so, and the pig that tasted so delicious; and, surrendering himself up to the newborn pleasure, he fell to tearing up whole handfuls of the scorched skin with the flesh next it, and was cramming it down his throat in his beastly fashion, when his sire entered amid the smoking rafters, armed with retributory cudgel, and, finding how affairs stood, began to rain blows upon the young rogue's shoulders, as thick as hail-stones, which Bo-bo heeded not any more than if they had been flies. The tickling pleasure, which he experienced in his lower regions, had rendered him quite callous to any inconveniences he might feel in those remote quarters. His father might lay on, but he could not beat him from his pig, till he had fairly made an end of it, when, becoming a little more sensible of his situation, something like the following dialogue ensued.

“You graceless whelp, what have you got there devouring? Is it not enough that you have burnt me down three houses with your dog's tricks, and be hanged to you! but you must be eating fire, and I know not what — what have you got there, I say?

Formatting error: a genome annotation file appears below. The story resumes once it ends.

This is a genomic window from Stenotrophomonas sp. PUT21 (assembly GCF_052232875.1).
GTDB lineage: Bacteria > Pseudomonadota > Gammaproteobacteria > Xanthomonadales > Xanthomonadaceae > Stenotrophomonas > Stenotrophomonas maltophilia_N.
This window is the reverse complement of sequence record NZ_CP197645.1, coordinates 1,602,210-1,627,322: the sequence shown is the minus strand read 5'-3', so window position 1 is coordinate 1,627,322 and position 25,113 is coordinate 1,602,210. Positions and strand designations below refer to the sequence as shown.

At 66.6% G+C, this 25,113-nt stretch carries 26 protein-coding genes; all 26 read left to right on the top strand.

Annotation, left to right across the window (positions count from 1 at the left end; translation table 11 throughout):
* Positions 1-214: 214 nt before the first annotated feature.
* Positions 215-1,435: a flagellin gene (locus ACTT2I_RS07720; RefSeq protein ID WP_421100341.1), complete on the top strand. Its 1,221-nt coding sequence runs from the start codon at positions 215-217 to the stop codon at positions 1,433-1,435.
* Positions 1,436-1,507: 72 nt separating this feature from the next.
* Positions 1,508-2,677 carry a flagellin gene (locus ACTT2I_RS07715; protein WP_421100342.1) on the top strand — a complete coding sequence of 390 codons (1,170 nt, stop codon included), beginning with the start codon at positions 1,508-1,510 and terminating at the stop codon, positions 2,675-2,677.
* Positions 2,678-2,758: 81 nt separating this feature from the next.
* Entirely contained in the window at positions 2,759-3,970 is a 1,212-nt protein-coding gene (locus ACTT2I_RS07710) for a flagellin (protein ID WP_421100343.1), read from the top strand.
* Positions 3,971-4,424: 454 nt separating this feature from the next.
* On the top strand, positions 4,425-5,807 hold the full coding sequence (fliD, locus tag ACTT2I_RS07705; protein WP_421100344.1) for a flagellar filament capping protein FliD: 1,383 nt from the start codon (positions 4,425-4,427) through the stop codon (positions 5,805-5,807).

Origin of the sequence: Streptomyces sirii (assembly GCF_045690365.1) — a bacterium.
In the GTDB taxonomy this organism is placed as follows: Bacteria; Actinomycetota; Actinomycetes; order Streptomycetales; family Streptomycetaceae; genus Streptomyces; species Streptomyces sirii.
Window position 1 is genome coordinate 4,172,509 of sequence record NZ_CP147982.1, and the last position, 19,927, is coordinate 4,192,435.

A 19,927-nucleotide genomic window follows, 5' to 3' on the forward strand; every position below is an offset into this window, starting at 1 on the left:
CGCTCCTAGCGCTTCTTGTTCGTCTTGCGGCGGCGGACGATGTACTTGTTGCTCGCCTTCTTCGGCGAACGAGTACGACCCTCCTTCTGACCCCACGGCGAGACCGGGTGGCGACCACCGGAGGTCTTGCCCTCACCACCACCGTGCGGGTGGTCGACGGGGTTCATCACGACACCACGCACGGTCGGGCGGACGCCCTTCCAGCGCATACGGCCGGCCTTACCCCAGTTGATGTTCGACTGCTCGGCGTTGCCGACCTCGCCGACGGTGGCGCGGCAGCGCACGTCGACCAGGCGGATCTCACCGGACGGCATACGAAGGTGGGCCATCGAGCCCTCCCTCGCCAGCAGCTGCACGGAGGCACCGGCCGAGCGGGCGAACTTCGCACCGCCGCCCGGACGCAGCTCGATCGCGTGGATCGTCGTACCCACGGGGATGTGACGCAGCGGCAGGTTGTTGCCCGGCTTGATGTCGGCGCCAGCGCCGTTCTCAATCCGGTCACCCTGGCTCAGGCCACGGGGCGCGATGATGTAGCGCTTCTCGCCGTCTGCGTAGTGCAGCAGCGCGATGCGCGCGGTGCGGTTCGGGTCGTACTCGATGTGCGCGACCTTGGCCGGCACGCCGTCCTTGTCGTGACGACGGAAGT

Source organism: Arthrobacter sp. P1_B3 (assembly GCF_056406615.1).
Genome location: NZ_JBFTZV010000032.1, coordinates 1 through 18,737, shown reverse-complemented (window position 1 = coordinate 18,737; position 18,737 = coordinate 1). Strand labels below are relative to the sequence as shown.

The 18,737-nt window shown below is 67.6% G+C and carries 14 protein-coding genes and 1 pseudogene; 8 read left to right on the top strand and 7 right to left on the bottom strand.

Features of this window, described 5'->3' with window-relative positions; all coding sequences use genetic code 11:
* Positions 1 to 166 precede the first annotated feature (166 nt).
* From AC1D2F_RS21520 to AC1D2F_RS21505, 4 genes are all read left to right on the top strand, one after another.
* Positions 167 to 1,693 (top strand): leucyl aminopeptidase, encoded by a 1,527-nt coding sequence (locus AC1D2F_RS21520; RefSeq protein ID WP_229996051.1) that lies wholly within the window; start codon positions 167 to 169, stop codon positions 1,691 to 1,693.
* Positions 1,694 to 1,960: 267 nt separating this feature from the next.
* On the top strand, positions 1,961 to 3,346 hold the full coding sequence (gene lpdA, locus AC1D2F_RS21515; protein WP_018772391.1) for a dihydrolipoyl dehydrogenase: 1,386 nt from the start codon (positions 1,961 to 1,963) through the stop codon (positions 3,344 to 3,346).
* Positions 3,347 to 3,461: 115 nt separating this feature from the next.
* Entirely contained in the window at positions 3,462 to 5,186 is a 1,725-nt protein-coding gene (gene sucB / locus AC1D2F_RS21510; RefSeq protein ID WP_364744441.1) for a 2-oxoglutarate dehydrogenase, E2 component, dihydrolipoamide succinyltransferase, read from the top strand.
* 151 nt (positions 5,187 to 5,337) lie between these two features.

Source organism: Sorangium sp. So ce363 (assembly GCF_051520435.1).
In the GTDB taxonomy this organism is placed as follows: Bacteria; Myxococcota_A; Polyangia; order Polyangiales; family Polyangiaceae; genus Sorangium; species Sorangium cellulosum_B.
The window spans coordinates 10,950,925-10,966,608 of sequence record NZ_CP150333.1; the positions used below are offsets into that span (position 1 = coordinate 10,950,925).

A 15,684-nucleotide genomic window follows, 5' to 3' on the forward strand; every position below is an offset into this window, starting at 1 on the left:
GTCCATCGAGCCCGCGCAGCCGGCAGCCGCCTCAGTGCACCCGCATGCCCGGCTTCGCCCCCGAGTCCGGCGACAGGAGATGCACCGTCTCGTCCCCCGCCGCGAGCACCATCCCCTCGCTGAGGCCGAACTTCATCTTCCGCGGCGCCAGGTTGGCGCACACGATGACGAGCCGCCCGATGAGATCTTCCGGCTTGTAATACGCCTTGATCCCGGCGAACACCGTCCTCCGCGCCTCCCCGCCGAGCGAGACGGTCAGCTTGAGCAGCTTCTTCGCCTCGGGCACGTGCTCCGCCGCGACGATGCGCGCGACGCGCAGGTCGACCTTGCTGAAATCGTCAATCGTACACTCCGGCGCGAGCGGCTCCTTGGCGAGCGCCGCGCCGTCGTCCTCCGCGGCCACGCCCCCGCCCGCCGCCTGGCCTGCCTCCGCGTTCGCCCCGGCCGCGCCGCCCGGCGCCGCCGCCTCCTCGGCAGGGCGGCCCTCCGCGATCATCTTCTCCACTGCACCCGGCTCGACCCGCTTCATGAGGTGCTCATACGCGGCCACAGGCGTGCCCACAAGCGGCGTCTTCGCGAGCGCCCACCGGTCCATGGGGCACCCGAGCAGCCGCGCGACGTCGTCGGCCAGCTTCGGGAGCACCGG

“O father, the pig, the pig! do come and taste how nice the burnt pig eats."

The ears of Ho-ti tingled with horror. He cursed his son, and he cursed himself that ever he should beget a son that should eat burnt pig.

Bo-bo, whose scent was wonderfully sharpened since morning, soon raked out another pig, and, fairly rending it asunder, thrust the lesser half by main force into the fists of Ho-ti, still shouting out, “Eat, eat, eat the burnt pig, father, only taste — O Lord!”

- with such-like barbarous ejaculations, cramming all the while as if he would choke.